Last week I suggested that the ubiquitous presence of cell phones, texting, automated voice response systems and voicemail is turning us into a disconnected, anonymous society. This week, Katherine Relf-Canas, who at one point in her career worked for the Silicon Valley company that invented voicemail, takes an opposing--and romantic--view.
By some accounts, old school correspondence is nearly extinct. According to Simon Garfield, author of To the Letter, the demise of this dying art has been declared before. The Internet and mobile communications are just new threats.
Text messages we send our intimate partners reflect and respect the origins of the love letter just translated to our modern age. To me, texting is connected to a thousand-year-old historical and literary continuum.
I see the cultural origins of texting in the poetic ancestry of Western Europe circa 1100 A.D. That was a time when bands of wandering minstrels, the Troubadours, began singing about ladies they could not have. Texting has a style modernity can call its own, but it still retains some of this literary inheritance. Before the Troubadours, men just didn’t go celebrating women in verse, or vice versa.
Today, couples text each other at a crowded party when it’s too loud to talk. We think nothing of the speed and immediacy of instant messages. Apps allow couples to maintain their relationships during the workday, while they are out of town, or while they are seated across from each other at a restaurant. In times of crisis, texting can be a lifeline.
To learn more about how modern couples use private messaging to stay connected I began a project that involved a little surveillance—but not that kind. It was sort of a field study.
I was not particularly interested in curious fads like how people use apps to automate their breakups, because my focus was relating, not separating.
Time spent apart is the obvious reason for messaging. It’s what scholars who make a serious study of epistolary works hope for. Time apart might not have been so easy for the pining heart, but it did lead to some great reads.
There will come a day when what we consider to be “letters” may disappear entirely, but one thing seems clear: We will always reach out. Having someone to reach out to. That’s the important thing. Love isn’t dumb. Love is smart.
I wanted to find love stories with the texting and emailing plot lines front and center, like epistolary texts. What do you know? It wasn’t that hard.
For example, take Laurel and Adrien Duermael.
I spotted this couple at a crowded Peet’s café in Silicon Valley. They seemed to be furiously texting one another while sitting at the same table. Maybe they were playing a game, I surmised. As it turned out, they were in a business meeting with their staff in Argentina.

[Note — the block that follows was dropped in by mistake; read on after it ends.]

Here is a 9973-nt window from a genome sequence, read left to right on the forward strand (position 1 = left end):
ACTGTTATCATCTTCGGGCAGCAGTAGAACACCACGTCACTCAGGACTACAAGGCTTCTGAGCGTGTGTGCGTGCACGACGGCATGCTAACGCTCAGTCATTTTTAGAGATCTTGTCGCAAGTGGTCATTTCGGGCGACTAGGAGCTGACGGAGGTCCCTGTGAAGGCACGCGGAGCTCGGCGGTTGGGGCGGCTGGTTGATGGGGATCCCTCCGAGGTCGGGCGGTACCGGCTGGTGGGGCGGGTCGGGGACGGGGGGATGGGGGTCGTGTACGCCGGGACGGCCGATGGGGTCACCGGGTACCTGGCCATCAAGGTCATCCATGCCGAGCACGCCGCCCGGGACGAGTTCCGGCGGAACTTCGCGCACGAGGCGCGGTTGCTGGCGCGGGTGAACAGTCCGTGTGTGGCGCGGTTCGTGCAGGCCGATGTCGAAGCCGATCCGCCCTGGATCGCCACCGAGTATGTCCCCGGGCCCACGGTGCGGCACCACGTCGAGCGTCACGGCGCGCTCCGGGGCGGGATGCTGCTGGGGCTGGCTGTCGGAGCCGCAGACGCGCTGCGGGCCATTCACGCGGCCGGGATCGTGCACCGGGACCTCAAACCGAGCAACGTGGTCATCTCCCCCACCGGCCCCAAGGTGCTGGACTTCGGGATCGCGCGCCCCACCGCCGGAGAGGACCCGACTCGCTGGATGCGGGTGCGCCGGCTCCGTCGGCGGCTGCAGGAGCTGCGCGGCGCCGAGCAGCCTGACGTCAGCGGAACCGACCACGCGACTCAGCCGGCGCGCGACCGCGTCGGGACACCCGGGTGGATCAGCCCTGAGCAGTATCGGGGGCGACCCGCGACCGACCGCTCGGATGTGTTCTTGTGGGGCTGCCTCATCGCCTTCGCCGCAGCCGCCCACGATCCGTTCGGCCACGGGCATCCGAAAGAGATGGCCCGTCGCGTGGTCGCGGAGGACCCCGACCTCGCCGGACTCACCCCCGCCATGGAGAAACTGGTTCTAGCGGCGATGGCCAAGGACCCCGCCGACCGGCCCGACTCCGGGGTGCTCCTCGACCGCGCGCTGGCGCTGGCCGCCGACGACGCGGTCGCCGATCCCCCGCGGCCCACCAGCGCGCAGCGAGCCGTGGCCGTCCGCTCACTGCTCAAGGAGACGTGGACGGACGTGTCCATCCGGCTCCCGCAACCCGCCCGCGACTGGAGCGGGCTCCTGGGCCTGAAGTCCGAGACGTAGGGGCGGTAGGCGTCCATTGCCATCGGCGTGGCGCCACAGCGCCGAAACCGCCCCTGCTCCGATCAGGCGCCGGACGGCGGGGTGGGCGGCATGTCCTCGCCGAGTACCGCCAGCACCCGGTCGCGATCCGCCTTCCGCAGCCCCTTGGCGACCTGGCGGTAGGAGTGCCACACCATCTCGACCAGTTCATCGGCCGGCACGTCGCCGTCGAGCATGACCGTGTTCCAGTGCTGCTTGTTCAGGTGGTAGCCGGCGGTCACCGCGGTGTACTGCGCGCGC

Cofounders of Pixowl.com, a gaming app company, the company that brought you Greedy Grub, Doodle Grub, Safari Party and Sandbox, they use texting to stay in regular contact with teams in Paris and Buenos Aires.
The two used to live communally in Burlingame, California, with two other Pixowl developers, their daughter, Cérise and their cat, Brume. They worked out of their living room and often resorted to email or texting to keep some of their communications private during the workday. Not that they keep things from the group, but, you know, couples share things with one another.
Laurel produces graphics for Pixowl’s titles and helps with game concepts and user interface issues. She and Adrien collaborate on development projects as a little team within the big team, working not only on game titles together but also storylines for Laurel’s book titles. The graphic artist behind many Pixowl game titles has authored a five-album series Carmilla (published by Vents d’Ouest). Soon, the third volume of the series Cérise (published by Le Lombard) based on the life adventures of her now 12-year-old daughter will come out in France. (That’s one of Laurel’s images at the top of this blog post.)
After pairing up romantically seven years ago in Metz, France, the couple is coming up on two years in Silicon Valley. Since 2003, Laurel has maintained a comic/graphic novel/fan art blog that chronicles her life: www.bloglaurel.com
Laurel and Adrien met online thanks to this blog. At the time, Adrien, who also lived in Metz, discovered her online. He read her blog. They arranged to meet in a café after he wrote her some fan mail. It was love at first sight. Select entries from Laurel’s blog became a printed graphic novel, Un Crayon dans le Coeur, published in France by Warum.
Now Laurel and Adrien live together and collaborate so closely that they don’t write each other as much. They had a brisk correspondence when Adrien went off to get a computer science degree in Paris, and Laurel and daughter Cérise remained in Metz.
The text of the letter in which he announces his departure appears in her book in cartoon form. Owing to their shared love of BD or bande dessinée, (that’s French for comics) they often scanned and sent their drawings to each other.
While Laurel has shared private details of her life with her fan base for more than a decade, it doesn’t mean that she doesn’t send intimate ones to Adrien once in a while.
Katherine Relf-Canas splits her time between freelance writing and editorial projects while she homeschools. She has contributed to a number of blogs since 1996. Her articles on combining parenting and travel have appeared in a number of online publications. Recently she has been writing about the healing power of art for the bereavement site, Open to Hope. She dedicated the project to her mother, Connie Relf, who worked as an artist and died in 2010.